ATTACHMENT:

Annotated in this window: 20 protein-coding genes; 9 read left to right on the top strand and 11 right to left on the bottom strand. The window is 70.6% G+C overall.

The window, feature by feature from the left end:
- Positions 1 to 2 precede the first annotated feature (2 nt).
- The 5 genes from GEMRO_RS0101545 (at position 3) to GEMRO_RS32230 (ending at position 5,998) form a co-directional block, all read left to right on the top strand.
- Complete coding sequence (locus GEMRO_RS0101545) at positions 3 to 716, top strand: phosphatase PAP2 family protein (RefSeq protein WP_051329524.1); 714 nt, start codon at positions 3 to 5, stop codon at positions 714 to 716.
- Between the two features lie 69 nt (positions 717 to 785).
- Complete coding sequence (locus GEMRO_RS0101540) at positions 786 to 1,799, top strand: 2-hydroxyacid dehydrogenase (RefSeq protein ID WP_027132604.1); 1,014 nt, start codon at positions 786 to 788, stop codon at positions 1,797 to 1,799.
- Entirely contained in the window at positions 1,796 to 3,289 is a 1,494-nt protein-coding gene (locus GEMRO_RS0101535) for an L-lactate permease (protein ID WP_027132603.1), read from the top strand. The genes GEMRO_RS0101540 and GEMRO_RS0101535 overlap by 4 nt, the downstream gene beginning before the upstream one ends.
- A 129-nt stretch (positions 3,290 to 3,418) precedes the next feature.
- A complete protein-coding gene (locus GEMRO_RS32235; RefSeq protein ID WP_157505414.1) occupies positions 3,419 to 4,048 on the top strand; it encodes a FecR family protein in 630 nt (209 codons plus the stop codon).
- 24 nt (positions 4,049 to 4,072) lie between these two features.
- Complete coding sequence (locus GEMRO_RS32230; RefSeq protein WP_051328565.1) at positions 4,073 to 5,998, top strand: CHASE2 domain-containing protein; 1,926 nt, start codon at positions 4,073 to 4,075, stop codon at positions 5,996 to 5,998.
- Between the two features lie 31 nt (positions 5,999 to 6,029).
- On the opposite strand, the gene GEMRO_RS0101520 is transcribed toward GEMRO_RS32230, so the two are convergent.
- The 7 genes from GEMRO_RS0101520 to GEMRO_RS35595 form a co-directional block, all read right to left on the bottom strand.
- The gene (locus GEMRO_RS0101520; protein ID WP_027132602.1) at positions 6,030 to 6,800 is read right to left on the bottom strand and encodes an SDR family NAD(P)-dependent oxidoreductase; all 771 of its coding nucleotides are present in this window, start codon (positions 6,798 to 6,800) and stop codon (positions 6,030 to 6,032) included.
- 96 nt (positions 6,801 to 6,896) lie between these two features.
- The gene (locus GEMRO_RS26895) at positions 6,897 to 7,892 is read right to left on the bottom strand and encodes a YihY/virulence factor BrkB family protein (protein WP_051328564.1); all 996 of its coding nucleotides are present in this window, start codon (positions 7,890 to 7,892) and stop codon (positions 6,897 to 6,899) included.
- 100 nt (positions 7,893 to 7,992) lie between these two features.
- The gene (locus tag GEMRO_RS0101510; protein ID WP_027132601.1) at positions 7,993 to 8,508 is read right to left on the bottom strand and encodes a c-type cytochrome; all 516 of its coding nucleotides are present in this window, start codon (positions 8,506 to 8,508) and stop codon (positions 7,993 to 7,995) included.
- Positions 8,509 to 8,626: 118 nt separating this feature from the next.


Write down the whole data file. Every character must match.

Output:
Annotated in this window: 20 protein-coding genes; 9 read left to right on the top strand and 11 right to left on the bottom strand. The window is 70.6% G+C overall.

The window, feature by feature from the left end:
- Positions 1 to 2 precede the first annotated feature (2 nt).
- The 5 genes from GEMRO_RS0101545 (at position 3) to GEMRO_RS32230 (ending at position 5,998) form a co-directional block, all read left to right on the top strand.
- Complete coding sequence (locus GEMRO_RS0101545) at positions 3 to 716, top strand: phosphatase PAP2 family protein (RefSeq protein WP_051329524.1); 714 nt, start codon at positions 3 to 5, stop codon at positions 714 to 716.
- Between the two features lie 69 nt (positions 717 to 785).
- Complete coding sequence (locus GEMRO_RS0101540) at positions 786 to 1,799, top strand: 2-hydroxyacid dehydrogenase (RefSeq protein ID WP_027132604.1); 1,014 nt, start codon at positions 786 to 788, stop codon at positions 1,797 to 1,799.
- Entirely contained in the window at positions 1,796 to 3,289 is a 1,494-nt protein-coding gene (locus GEMRO_RS0101535) for an L-lactate permease (protein ID WP_027132603.1), read from the top strand. The genes GEMRO_RS0101540 and GEMRO_RS0101535 overlap by 4 nt, the downstream gene beginning before the upstream one ends.
- A 129-nt stretch (positions 3,290 to 3,418) precedes the next feature.
- A complete protein-coding gene (locus GEMRO_RS32235; RefSeq protein ID WP_157505414.1) occupies positions 3,419 to 4,048 on the top strand; it encodes a FecR family protein in 630 nt (209 codons plus the stop codon).
- 24 nt (positions 4,049 to 4,072) lie between these two features.
- Complete coding sequence (locus GEMRO_RS32230; RefSeq protein WP_051328565.1) at positions 4,073 to 5,998, top strand: CHASE2 domain-containing protein; 1,926 nt, start codon at positions 4,073 to 4,075, stop codon at positions 5,996 to 5,998.
- Between the two features lie 31 nt (positions 5,999 to 6,029).
- On the opposite strand, the gene GEMRO_RS0101520 is transcribed toward GEMRO_RS32230, so the two are convergent.
- The 7 genes from GEMRO_RS0101520 to GEMRO_RS35595 form a co-directional block, all read right to left on the bottom strand.
- The gene (locus GEMRO_RS0101520; protein ID WP_027132602.1) at positions 6,030 to 6,800 is read right to left on the bottom strand and encodes an SDR family NAD(P)-dependent oxidoreductase; all 771 of its coding nucleotides are present in this window, start codon (positions 6,798 to 6,800) and stop codon (positions 6,030 to 6,032) included.
- 96 nt (positions 6,801 to 6,896) lie between these two features.
- The gene (locus GEMRO_RS26895) at positions 6,897 to 7,892 is read right to left on the bottom strand and encodes a YihY/virulence factor BrkB family protein (protein WP_051328564.1); all 996 of its coding nucleotides are present in this window, start codon (positions 7,890 to 7,892) and stop codon (positions 6,897 to 6,899) included.
- 100 nt (positions 7,893 to 7,992) lie between these two features.
- The gene (locus tag GEMRO_RS0101510; protein ID WP_027132601.1) at positions 7,993 to 8,508 is read right to left on the bottom strand and encodes a c-type cytochrome; all 516 of its coding nucleotides are present in this window, start codon (positions 8,506 to 8,508) and stop codon (positions 7,993 to 7,995) included.
- Positions 8,509 to 8,626: 118 nt separating this feature from the next.